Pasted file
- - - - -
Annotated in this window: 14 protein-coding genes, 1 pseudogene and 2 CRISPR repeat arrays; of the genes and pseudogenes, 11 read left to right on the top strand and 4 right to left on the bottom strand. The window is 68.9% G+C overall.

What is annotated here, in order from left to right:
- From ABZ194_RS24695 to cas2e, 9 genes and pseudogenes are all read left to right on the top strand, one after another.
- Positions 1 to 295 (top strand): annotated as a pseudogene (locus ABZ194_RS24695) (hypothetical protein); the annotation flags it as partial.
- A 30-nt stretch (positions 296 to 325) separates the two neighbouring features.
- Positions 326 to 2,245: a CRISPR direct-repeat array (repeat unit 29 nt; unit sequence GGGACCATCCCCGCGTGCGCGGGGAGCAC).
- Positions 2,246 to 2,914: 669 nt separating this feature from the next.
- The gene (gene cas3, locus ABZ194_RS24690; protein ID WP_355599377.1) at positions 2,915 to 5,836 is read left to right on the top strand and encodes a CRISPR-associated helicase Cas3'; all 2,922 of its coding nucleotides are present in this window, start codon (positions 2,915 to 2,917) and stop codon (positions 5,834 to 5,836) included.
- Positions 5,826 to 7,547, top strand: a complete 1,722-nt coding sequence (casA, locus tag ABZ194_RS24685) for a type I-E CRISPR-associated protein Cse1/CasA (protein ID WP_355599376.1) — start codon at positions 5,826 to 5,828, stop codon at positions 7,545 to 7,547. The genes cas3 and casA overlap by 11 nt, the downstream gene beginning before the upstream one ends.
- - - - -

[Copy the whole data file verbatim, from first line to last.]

Annotated in this window: 14 protein-coding genes, 1 pseudogene and 2 CRISPR repeat arrays; of the genes and pseudogenes, 11 read left to right on the top strand and 4 right to left on the bottom strand. The window is 68.9% G+C overall.

What is annotated here, in order from left to right:
- From ABZ194_RS24695 to cas2e, 9 genes and pseudogenes are all read left to right on the top strand, one after another.
- Positions 1 to 295 (top strand): annotated as a pseudogene (locus ABZ194_RS24695) (hypothetical protein); the annotation flags it as partial.
- A 30-nt stretch (positions 296 to 325) separates the two neighbouring features.
- Positions 326 to 2,245: a CRISPR direct-repeat array (repeat unit 29 nt; unit sequence GGGACCATCCCCGCGTGCGCGGGGAGCAC).
- Positions 2,246 to 2,914: 669 nt separating this feature from the next.
- The gene (gene cas3, locus ABZ194_RS24690; protein ID WP_355599377.1) at positions 2,915 to 5,836 is read left to right on the top strand and encodes a CRISPR-associated helicase Cas3'; all 2,922 of its coding nucleotides are present in this window, start codon (positions 2,915 to 2,917) and stop codon (positions 5,834 to 5,836) included.
- Positions 5,826 to 7,547, top strand: a complete 1,722-nt coding sequence (casA, locus tag ABZ194_RS24685) for a type I-E CRISPR-associated protein Cse1/CasA (protein ID WP_355599376.1) — start codon at positions 5,826 to 5,828, stop codon at positions 7,545 to 7,547. The genes cas3 and casA overlap by 11 nt, the downstream gene beginning before the upstream one ends.